So if I had to kill an animal to survive, I would without hesitation, and I don't begrudge anyone who does. The reality, as stated 1000x already by both sides of this 'debate' is that most people in our society OVER consume meat and kill animals unnecessarily, and furthermore in the majority of such cases without regard to the suffering of the animal. Sorry, but NOBODY needs bacon for breakfast, burgers for lunch and chicken for dinner other than to satisfy an addiction to gluttony, and I don't care what website u quote to say you do.

Since I had to respond to your post, here's something no-one has bothered to point out in the thread. If we are such great omnivores, why do we have to cook meat prior to consumption. Even the Inuit of the frozen tundra preferred to boil their seal meat. Can you name any other omnivore or carnivore that has to cook meat before it eats? But plants, we can eat raw by the box full. So yes we can eat meat but only after we've gone further than any other animal to make it digestible. In all honesty, humans are not the be all and end all of omnivorism so many here would like to make out.



posted on Jun, 24 2008 @ 05:36 AM
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Originally posted by Shar_Chi
reply to post by jfj123
 


Well if you must persist with your interrogation over plants having feelings, which btw is quite cliche I get it from every meat eater as if it's some kind of 'get out of jail free' card, well you are now aware that I actually have great respect for plants as well as animals.

I've never insisted plants have feelings just that they are living things that must also be killed for you to survive.



My ultimate outlook is this, don't kill something unless it's absolutely necessary, and if you do, then make sure it is done in as humane manner possible. It's a position I think is quite reasonable, and frankly if you can't follow both the logic and the karma in that, there's really no point even talking about it.

I agree. It is necessary that we eat meat for long term survival.


The reality, as stated 1000x already by both sides of this 'debate' is that most people in our society OVER consume meat and kill animals unnecessarily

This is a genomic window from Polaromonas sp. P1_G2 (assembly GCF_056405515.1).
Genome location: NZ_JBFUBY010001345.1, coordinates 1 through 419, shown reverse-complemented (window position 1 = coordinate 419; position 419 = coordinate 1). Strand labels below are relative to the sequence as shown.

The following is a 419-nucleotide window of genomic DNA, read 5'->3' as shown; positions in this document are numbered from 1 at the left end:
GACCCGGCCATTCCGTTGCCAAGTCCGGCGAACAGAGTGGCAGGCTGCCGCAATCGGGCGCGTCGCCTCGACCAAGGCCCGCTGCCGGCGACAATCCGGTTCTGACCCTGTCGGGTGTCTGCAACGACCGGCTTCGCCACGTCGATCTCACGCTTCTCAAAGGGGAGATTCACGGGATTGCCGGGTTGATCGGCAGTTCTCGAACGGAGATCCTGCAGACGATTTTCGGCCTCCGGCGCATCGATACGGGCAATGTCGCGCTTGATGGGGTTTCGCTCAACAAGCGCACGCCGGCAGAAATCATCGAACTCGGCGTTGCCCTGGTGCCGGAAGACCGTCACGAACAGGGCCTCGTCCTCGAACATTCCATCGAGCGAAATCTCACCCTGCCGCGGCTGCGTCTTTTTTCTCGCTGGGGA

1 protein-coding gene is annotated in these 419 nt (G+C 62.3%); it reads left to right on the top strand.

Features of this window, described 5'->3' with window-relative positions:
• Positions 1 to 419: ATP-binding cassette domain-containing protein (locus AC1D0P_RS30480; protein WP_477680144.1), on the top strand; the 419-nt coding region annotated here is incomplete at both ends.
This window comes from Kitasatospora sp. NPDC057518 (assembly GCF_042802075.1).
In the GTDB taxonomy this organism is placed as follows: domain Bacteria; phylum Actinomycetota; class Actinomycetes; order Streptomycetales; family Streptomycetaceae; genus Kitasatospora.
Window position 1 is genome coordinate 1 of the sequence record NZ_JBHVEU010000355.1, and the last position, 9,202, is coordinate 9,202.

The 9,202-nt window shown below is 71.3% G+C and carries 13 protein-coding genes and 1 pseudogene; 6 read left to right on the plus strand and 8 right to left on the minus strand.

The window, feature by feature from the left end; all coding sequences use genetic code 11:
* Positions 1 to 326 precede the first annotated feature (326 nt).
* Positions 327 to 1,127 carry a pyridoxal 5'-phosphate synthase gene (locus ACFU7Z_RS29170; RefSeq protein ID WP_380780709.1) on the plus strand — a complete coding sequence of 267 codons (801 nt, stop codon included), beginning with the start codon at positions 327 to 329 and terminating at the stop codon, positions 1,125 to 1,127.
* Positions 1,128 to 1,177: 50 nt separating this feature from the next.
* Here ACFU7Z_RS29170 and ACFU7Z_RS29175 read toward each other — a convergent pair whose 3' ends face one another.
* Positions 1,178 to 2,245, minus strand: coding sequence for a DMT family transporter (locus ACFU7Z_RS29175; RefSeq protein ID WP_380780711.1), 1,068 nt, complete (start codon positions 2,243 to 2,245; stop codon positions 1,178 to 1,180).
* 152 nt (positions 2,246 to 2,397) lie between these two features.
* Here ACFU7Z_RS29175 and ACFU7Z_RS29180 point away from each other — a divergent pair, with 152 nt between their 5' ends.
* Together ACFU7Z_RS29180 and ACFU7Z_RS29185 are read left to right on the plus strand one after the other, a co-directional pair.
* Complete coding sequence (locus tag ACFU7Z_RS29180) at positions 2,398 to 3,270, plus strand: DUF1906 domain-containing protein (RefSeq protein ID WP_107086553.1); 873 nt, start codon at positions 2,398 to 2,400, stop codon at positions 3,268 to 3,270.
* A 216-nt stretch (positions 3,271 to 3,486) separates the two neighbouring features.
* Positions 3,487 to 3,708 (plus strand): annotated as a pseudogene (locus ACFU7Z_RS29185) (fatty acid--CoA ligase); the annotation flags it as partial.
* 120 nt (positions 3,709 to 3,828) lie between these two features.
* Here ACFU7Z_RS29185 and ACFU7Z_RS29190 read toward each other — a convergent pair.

Actually in our society we over consume EVERYTHING including pasta's, breads, starches, sugars, etc... and none of which have meat in them.


, and furthermore in the majority of such cases without regard to the suffering of the animal.

I myself would like to see animals slaughtered in a more humane manner.


Sorry, but NOBODY needs bacon for breakfast, burgers for lunch and chicken for dinner other than to satisfy an addiction to gluttony, and I don't care what website u quote to say you do.

I assume you mean all in the same day.
Some tribes for example only have pigs as their meat source so they eat pork every day as this is their primary food source because of their environment.


Since I had to respond to your post, here's something no-one has bothered to point out in the thread. If we are such great omnivores, why do we have to cook meat prior to consumption. Even the Inuit of the frozen tundra preferred to boil their seal meat. Can you name any other omnivore or carnivore that has to cook meat before it eats? But plants, we can eat raw by the box full. So yes we can eat meat but only after we've gone further than any other animal to make it digestible. In all honesty, humans are not the be all and end all of omnivorism so many here would like to make out.

Actually it's not necessary to cook fresh meat.
Ever hear of Sushi?
Lot's of different fish dishes are consumed raw.
or raw seal blubber.
Also, fresh meats can be consumed raw. Ever seen Man VS Wild where Bear Grills finds and eats the raw flesh of a dead sheep. I believe it was a sheep.... In any case, we most definitely can consume raw meats. I prefer my burgers and steaks extra rare





posted on Jun, 24 2008 @ 07:16 AM
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Well nice serving of semantics in there with which we could drag the corpse of the thread another mile with no doubt.


Originally posted by jfj123
I myself would like to see animals slaughtered in a more humane manner.

Instead, I'll agree to agree with you



posted on Jun, 24 2008 @ 10:19 PM
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I would be willing to claim that no carnivores can actually taste the flesh they consume. Or at least appreciate the taste.
Why would beef,pork,chicken have so much flavor?
why do we have this luxury of being able to enjoy such a juicy succulent flavor thats is pork and beef fat. yes the fat is the most tasty part.



hey dont get me wrong fruits, vegetables, grains are just as tasty.

[edit on 24-6-2008 by Mailman]



posted on Jun, 24 2008 @ 11:20 PM
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Originally posted by Mailman
Why would beef,pork,chicken have so much flavor?
why do we have this luxury of being able to enjoy such a juicy succulent flavor thats is pork and beef fat. yes the fat is the most tasty part.

I bet dolphins are even tastier, fancy a bite? How about a slice of human?
Ethics come into it at some point, where you have to decide what is right or wrong to eat based on your personal morals. Flavour isn't the final decider, you are.